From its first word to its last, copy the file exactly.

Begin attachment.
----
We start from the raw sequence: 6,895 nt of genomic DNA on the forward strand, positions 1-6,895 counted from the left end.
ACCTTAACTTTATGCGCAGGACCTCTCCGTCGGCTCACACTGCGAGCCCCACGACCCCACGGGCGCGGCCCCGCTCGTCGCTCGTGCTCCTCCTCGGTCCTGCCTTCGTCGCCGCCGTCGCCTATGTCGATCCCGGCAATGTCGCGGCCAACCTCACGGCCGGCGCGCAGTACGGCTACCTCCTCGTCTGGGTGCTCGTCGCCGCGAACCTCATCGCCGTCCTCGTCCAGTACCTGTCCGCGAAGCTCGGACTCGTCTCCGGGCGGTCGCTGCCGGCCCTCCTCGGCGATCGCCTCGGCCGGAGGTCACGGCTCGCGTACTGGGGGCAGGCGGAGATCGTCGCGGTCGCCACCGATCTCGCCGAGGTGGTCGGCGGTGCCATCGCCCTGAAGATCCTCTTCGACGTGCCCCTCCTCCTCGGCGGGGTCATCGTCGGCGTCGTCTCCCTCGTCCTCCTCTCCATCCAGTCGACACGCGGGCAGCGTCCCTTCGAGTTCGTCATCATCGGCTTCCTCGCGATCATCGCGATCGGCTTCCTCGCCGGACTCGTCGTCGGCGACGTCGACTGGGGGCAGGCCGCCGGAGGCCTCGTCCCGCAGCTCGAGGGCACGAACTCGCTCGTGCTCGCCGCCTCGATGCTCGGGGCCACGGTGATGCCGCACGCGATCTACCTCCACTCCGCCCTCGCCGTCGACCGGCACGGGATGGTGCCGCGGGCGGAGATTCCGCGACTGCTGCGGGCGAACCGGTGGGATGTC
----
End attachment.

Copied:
We start from the raw sequence: 6,895 nt of genomic DNA on the forward strand, positions 1-6,895 counted from the left end.
ACCTTAACTTTATGCGCAGGACCTCTCCGTCGGCTCACACTGCGAGCCCCACGACCCCACGGGCGCGGCCCCGCTCGTCGCTCGTGCTCCTCCTCGGTCCTGCCTTCGTCGCCGCCGTCGCCTATGTCGATCCCGGCAATGTCGCGGCCAACCTCACGGCCGGCGCGCAGTACGGCTACCTCCTCGTCTGGGTGCTCGTCGCCGCGAACCTCATCGCCGTCCTCGTCCAGTACCTGTCCGCGAAGCTCGGACTCGTCTCCGGGCGGTCGCTGCCGGCCCTCCTCGGCGATCGCCTCGGCCGGAGGTCACGGCTCGCGTACTGGGGGCAGGCGGAGATCGTCGCGGTCGCCACCGATCTCGCCGAGGTGGTCGGCGGTGCCATCGCCCTGAAGATCCTCTTCGACGTGCCCCTCCTCCTCGGCGGGGTCATCGTCGGCGTCGTCTCCCTCGTCCTCCTCTCCATCCAGTCGACACGCGGGCAGCGTCCCTTCGAGTTCGTCATCATCGGCTTCCTCGCGATCATCGCGATCGGCTTCCTCGCCGGACTCGTCGTCGGCGACGTCGACTGGGGGCAGGCCGCCGGAGGCCTCGTCCCGCAGCTCGAGGGCACGAACTCGCTCGTGCTCGCCGCCTCGATGCTCGGGGCCACGGTGATGCCGCACGCGATCTACCTCCACTCCGCCCTCGCCGTCGACCGGCACGGGATGGTGCCGCGGGCGGAGATTCCGCGACTGCTGCGGGCGAACCGGTGGGATGTC